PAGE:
Saturday, March 2, 2019

It’s Not Political.  It’s Personal.

I’ve been a writer for 40 years and yet it feels strange to be writing this.  I’m not one to blow my own horn.  My accomplishments in life are my own.  I have never felt the need to impress people with them and at 63 years of age, I don’t care whether I impress people or not.  But I could not stay silent any longer.

When then political candidate Donald J. Trump stood in front of a crowd of thousands and gleefully mocked Serge Kovaleski, a New York Times reporter afflicted with cerebral palsy, I could no longer stay silent.  Up until then, he had denigrated Latinos, Muslims, prisoners of war, women – the list goes on and on.  I had watched from afar, sympathetic and embarrassed for them.  But I did not get angry until he attacked me.

You see, I was born with cerebral palsy.  Unlike the New York Times reporter, it only affected my ability to walk.  I say only because, outside of the fact that I was relegated to a wheelchair, my life was normal.  I was fortunate to grow up in a place where I was not bullied because I was different.  I had a lot of friends, incredible parents, and more than understanding teachers.  But as my friends started leaving for college and it became apparent that my parents had done all they could for me, I adopted a win at all costs attitude towards getting out of the wheelchair.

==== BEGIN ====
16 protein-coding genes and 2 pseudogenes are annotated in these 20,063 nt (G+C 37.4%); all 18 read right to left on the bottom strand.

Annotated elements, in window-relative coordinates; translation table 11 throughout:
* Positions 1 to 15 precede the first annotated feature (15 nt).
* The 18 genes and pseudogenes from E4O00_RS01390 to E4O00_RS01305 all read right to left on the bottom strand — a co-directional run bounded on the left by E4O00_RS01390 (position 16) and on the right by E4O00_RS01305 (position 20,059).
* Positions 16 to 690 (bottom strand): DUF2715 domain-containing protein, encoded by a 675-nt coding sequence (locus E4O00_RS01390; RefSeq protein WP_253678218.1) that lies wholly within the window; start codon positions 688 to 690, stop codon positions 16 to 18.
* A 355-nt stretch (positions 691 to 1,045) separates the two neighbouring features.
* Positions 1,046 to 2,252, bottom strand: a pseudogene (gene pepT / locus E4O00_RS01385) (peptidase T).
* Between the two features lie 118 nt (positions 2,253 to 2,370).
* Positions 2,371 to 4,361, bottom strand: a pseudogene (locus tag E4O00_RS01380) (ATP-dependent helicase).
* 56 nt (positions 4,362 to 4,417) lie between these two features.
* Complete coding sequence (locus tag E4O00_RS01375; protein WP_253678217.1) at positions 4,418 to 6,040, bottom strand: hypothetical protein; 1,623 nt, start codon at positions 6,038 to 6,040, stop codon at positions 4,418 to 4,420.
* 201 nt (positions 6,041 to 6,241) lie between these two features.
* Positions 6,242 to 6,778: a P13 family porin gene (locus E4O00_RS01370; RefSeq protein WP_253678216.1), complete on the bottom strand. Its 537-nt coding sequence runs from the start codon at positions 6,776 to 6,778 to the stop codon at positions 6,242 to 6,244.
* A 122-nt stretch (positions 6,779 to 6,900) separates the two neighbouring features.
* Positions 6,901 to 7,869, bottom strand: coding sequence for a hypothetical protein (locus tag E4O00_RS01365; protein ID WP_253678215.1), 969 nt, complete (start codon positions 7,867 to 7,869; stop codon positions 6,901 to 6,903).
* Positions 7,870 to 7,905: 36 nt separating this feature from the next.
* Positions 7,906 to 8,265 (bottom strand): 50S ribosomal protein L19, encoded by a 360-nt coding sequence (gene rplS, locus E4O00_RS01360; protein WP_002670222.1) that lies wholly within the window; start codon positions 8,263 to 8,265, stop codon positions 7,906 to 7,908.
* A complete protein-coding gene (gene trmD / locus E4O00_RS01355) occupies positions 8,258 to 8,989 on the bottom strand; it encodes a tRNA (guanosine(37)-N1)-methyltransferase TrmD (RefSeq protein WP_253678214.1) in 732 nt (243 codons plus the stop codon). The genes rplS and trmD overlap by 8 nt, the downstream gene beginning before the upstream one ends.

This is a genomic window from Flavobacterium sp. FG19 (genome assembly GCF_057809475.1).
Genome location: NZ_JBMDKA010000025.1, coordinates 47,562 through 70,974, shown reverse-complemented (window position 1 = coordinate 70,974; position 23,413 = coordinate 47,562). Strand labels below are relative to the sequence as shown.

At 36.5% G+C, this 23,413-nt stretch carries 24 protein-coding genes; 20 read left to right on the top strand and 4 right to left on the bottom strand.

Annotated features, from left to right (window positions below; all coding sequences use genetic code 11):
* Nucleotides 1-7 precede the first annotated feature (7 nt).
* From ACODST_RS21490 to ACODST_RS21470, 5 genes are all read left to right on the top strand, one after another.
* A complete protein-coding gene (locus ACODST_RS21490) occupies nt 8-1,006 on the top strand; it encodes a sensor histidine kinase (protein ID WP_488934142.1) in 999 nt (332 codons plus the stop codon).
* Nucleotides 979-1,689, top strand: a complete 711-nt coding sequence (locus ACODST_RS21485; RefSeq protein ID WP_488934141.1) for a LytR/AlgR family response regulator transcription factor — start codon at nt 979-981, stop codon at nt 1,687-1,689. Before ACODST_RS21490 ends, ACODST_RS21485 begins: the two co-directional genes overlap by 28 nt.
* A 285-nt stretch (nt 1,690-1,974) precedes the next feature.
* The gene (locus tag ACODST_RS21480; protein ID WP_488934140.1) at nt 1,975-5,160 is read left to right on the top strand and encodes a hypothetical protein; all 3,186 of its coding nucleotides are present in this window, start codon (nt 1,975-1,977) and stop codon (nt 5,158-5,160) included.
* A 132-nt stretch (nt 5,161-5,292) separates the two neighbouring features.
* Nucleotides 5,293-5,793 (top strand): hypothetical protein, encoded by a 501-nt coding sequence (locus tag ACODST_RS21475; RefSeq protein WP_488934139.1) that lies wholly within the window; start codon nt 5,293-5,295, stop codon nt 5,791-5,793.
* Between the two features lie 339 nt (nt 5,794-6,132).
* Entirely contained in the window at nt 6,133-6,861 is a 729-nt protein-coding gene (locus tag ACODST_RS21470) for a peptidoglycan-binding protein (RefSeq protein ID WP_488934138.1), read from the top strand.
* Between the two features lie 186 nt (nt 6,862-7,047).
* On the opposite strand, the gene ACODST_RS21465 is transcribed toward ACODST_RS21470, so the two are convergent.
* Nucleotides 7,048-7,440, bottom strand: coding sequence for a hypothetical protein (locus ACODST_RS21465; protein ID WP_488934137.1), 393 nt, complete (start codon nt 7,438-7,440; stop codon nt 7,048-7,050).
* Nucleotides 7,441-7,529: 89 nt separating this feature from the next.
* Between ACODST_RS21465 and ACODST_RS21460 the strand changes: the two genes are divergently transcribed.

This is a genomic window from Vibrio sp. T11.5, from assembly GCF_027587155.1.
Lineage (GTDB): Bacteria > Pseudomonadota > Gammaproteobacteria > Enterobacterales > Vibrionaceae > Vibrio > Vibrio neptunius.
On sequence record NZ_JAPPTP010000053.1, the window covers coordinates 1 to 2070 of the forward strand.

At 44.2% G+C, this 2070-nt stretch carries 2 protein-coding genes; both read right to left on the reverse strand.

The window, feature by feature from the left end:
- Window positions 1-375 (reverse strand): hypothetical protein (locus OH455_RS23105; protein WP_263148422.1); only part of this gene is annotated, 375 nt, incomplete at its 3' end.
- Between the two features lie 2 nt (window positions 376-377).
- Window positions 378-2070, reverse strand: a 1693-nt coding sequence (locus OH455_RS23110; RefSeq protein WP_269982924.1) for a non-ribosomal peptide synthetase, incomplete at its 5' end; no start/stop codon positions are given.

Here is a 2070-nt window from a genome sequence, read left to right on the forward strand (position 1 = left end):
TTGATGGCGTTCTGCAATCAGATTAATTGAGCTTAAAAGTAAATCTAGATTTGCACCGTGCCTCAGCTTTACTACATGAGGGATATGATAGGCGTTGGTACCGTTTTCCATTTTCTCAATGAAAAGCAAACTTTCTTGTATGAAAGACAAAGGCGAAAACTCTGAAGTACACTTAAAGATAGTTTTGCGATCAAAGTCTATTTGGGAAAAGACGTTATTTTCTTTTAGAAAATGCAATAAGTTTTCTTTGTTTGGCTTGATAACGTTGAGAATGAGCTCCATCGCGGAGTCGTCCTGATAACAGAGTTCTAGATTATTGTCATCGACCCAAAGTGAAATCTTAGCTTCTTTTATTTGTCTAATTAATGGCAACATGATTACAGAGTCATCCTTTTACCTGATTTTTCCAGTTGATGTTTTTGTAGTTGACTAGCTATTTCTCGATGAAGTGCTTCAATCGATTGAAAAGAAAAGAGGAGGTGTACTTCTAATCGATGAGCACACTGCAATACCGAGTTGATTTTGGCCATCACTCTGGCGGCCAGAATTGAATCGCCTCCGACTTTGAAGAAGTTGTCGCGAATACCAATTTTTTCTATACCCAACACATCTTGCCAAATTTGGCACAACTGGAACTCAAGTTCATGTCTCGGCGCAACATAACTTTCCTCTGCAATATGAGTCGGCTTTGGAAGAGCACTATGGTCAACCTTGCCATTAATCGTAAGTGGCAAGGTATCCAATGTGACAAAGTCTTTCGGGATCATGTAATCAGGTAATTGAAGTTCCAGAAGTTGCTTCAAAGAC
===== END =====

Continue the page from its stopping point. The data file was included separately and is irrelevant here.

At this point, I should say that this was not the first time that I had attempted to leave the wheelchair.  As a young child, I had been fitted with short-legged and long-legged braces.  In those days, they were a superstructure of steel and heavy leather pads.  I hated them.  In the New York winters, they were cold and the summers made them hot and sticky. The constant pressure of the leather pads on my knees would cause them to become red and irritated.  But I would wear them because I had been told that stretching my muscles, much like stretching a rubber band, would cause the muscle atrophy to release. The doctors said to wear the braces locked for two hours a day.  I wore them locked for eight hours a day.  I wore the short braces, designed to hold my feet in a straight position, when I went to sleep.  My reasoning was that sleep was a wasted period that could be better utilized as therapy.  My parents put an end to that when sleep became no sleep.  In between, there were fruitless surgeries to forcibly release atrophied tendons or muscles.  When all was said and done, I found myself back at square one and still in a wheelchair.

Years later, I was about to transfer to a college 2,500 miles away from home.  There was no Americans with Disabilities Act.  Leaving home for the first time would be difficult.  A wheelchair would only compound that difficulty.  Then and there, I made the decision to either leave the wheelchair behind or “crash and burn” in the attempt.  It was all or nothing.  Six months later, I found myself on a plane to Tucson, Arizona.  My wheelchair stayed in New York.